Now in its eighth year the Ystad Jazz Festival (not far from Malmo in southern Sweden) shows that with strong programing and excellent organisation new festivals can grow and create an audience (and future) for themselves. This year the festival featured 43 concerts at 10 venues over six days – a comprehensive musical programme featured most types of jazz from straight-ahead to free improv and many points in between.
There were back to back concerts from 11am to 11pm while being very varied it is also quite tiring – going from big band to avant-garde takes its toll on the ears and brain. Major artists who appeared this year included Joshua Redman (playing with his Still Dreaming band featuring the music of his father Dewey), Al Foster, Al Di Meola (in a duet with Sardinian guitarist Peo Alfonsi, below) and Hiromi and Edmar Castaneda (a remarkable duo with so much energy).
Artistic director and pianist Jan Lundgren also played two major concerts – one with his Potsdamer Quartet featuring Jukka Perko (sax), Dan Berglund (bass) and Morten Lund (drums) and one duo concert featuring himself with trombonist/vocalist Nils Landgren (below). The latter for me was the better of the two concerts, with Landgren’s laid back vocal style very enjoyable. His versions of Leon Russell’s, ‘This Masquerade’ and Hoagy Carmichael’s ‘The Nearness of You’ were sublime as was his trombone playing all night – the finale of Joe Sample’s melancholic ‘Same Old Story, Same Old Song’ including audience participation to Landgren’s hand written lyric sheet was just joyous.
ACT label boss Siggi Loch was in town for his 77th birthday celebrations with a succession of his artists. Marius Neset, Lars Danielsson and Morten Lund (picture top) started the proceedings playing songs from their excellent Sun Blowing album. Neset in ebullient mood blew up a storm with Lund as manic as ever on drums. Next up were Dan Berglund’s Tonbruket (below) who played a wonderful gig at the Ystad Saltsjobad – a beachside spa resort 10 minutes outside the town. The instrumentation of the band is extremely varied with keyboards, electronics, guitars, pedal steel, bass, percussion and violin – all of which allowed the music to ebb and flow like the sea outside the venue – at times pastoral and then heavy jazz rock, but always interesting and fresh sounding.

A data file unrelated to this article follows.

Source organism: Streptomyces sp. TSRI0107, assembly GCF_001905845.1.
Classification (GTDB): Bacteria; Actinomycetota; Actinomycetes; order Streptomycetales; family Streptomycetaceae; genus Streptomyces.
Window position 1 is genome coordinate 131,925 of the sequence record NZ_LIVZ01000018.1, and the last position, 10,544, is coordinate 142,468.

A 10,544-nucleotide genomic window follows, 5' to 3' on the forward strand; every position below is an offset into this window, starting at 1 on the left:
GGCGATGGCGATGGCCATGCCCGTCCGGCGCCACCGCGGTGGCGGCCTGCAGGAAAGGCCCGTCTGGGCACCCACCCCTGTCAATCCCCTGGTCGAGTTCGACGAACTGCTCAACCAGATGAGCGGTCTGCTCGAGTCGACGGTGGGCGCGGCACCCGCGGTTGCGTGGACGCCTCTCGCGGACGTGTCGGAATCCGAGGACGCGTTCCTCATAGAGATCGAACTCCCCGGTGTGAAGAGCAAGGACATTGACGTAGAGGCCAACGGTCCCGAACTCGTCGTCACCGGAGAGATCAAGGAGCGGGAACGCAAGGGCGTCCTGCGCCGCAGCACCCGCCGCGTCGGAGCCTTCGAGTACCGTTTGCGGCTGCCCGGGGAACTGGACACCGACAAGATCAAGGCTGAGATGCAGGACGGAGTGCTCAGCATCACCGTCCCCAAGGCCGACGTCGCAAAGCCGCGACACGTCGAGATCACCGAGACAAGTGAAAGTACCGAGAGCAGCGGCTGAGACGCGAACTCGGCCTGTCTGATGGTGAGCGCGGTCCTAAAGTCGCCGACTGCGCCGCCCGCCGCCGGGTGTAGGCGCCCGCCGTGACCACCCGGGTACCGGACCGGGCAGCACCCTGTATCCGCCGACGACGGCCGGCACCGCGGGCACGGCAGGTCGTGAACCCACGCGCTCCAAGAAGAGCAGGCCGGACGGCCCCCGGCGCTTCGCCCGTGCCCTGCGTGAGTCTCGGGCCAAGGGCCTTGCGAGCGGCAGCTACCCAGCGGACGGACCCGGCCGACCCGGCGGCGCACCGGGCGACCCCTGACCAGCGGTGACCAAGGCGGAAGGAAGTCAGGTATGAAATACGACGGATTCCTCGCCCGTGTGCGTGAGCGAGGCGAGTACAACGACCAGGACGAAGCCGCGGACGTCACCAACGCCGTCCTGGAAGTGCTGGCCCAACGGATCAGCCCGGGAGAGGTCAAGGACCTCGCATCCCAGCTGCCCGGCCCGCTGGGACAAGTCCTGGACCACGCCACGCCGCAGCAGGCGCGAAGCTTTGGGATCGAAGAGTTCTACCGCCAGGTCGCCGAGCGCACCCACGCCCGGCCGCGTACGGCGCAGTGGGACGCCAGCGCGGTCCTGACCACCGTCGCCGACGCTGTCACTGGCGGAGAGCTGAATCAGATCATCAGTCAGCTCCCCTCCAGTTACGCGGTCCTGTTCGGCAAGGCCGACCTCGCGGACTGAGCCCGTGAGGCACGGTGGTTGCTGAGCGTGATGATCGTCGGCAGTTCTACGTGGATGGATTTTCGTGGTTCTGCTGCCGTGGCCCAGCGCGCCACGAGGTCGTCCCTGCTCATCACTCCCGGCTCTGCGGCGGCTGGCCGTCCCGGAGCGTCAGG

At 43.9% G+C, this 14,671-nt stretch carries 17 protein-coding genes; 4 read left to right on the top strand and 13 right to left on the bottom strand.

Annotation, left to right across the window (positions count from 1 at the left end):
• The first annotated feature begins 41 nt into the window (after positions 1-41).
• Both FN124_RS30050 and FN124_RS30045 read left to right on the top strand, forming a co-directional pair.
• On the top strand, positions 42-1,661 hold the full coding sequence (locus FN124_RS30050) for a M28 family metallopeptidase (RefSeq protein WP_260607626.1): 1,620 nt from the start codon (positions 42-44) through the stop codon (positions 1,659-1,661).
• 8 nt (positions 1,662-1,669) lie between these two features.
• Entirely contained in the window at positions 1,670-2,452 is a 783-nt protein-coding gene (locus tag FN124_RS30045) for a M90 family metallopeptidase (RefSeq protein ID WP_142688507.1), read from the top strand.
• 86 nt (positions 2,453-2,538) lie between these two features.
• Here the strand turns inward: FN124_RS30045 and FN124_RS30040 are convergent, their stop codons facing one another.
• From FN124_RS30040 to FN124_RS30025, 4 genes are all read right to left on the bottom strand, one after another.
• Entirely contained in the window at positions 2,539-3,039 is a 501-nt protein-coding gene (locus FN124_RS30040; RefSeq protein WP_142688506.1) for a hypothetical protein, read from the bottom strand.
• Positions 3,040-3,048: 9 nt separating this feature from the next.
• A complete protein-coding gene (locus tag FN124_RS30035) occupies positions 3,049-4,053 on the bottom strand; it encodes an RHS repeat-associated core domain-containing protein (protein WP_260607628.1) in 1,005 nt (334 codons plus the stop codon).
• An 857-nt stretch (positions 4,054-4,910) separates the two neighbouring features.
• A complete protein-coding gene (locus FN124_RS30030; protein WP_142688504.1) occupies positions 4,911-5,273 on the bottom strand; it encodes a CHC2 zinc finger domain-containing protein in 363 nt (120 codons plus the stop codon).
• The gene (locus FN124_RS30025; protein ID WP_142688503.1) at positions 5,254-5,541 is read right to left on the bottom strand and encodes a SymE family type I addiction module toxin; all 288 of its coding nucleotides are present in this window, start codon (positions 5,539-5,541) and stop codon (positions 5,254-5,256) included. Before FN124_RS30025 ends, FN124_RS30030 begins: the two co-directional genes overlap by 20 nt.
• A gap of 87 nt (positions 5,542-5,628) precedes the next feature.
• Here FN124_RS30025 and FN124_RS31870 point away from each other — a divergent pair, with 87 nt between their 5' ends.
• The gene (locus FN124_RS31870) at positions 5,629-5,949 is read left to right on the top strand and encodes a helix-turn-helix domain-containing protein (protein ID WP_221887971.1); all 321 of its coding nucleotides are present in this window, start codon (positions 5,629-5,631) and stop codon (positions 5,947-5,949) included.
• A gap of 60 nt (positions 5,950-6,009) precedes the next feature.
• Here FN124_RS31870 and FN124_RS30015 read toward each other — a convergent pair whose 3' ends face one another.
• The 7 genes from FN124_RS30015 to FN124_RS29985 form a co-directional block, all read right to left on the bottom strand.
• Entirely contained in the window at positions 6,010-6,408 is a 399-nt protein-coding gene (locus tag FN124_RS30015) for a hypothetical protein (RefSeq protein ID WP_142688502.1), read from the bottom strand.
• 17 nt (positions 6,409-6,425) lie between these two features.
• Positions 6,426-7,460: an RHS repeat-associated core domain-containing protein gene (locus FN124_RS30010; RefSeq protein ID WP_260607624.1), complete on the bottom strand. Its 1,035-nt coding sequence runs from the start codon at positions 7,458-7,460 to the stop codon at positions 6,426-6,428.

Finnish pianist Iiro Rantala played solo in the Monastery a set that included Gershwin, Bizet, Lennon & McCartney and his own emotional composition, ‘Tears for Esbjörn’ written following the untimely death of Esbjörn Svensson. In the confines of the monastery this was a real ‘hairs on the back of the neck’ moment. One of the main joys of festivals such as Ystad is discovering new artists – often artists who have been around for years but who don’t figure on the main European festivals and certainly not on UK festivals. Ystad has a modest budget so cannot afford the biggest names but what it lacks in big money US artists it more than makes up for by its programming of quality European artists.
This year there were several excellent artists I had not seen before. The young Swedish flugelhorn player Oskar Stenmark (who lives and plays in New York) improvising on traditional Swedish folk tunes, German bass player Lisa Wulff (above) and her trio featuring the brilliant saxophonist Adrian Hanack. The Carsten Dahl Experience with Jesper Zeuthen (alto sax) who must have one of the most unique sounds around, his vibrato playing quite astonishing. The veteran Dutch pianist Louis van Dijk’s solo performance (also in the Monastery) just oozed quality and class. The Greek trio, Magnanimus, were a revelation. Mixing Middle Eastern sounds created by Christos Barbas (who also played piano) on the Ney and Kaval (Arabic and Balkan flutes) with modern lyrical jazz and a little electronics to create something a little different and their CD, No Time, captures the music perfectly.
One of the highlights of the festival was undoubtedly Tommy Smith leading the Scottish National Jazz Orchestra and featuring the singer Eddi Reader (below) playing the songs of Robert Burns. Fortunately the overwhelmingly Swedish audiences are mostly fluent English speakers so Reader’s tales of Burns and the songs meanings (in her Glaswegian lilt) were fully understood which of course adds to the enjoyment of the music. Smith runs a very tight band and the arrangements were superb – ‘Love is Like a Red, Red Rose, Ye Jacobites, Jamie Come Try Me’, the slightly salty ‘Brose & Butter’ and a rousing and ever quicker and quicker ‘Charlie is my Darling’ left the audience breathless and giving Reader and the Orchestra a standing ovation.
The festival sold more tickets this year than ever before (10,500) 18 concerts were sold out. The festival has minimal support from the state and some decent sponsorship (30%) ticket sales represent 30% of the total cost of the festival. Ystad relies on an army (or rather) a family of happy volunteers who control the venues, sell merchandise, provide the catering and generally look after the festival – this provides the other 30% of the cost and this is the Swedish way – Ystad has over 200 societies all run by volunteers. Before the final concert the festival’s management committee came on stage and sang to the audience by way of a ‘thank you’ to the paying customers, by rights of course, it should have been the other way round.
While Sweden may not have the glorious weather of Juan Les Pins or Nice or the majesty of Umbria, it does have something almost more important; a heart and a soul and is probably one of the friendliest jazz festivals you can go to.
– Tim Dickeson (Story and Photos)
from News http://ift.tt/2uvzIxV
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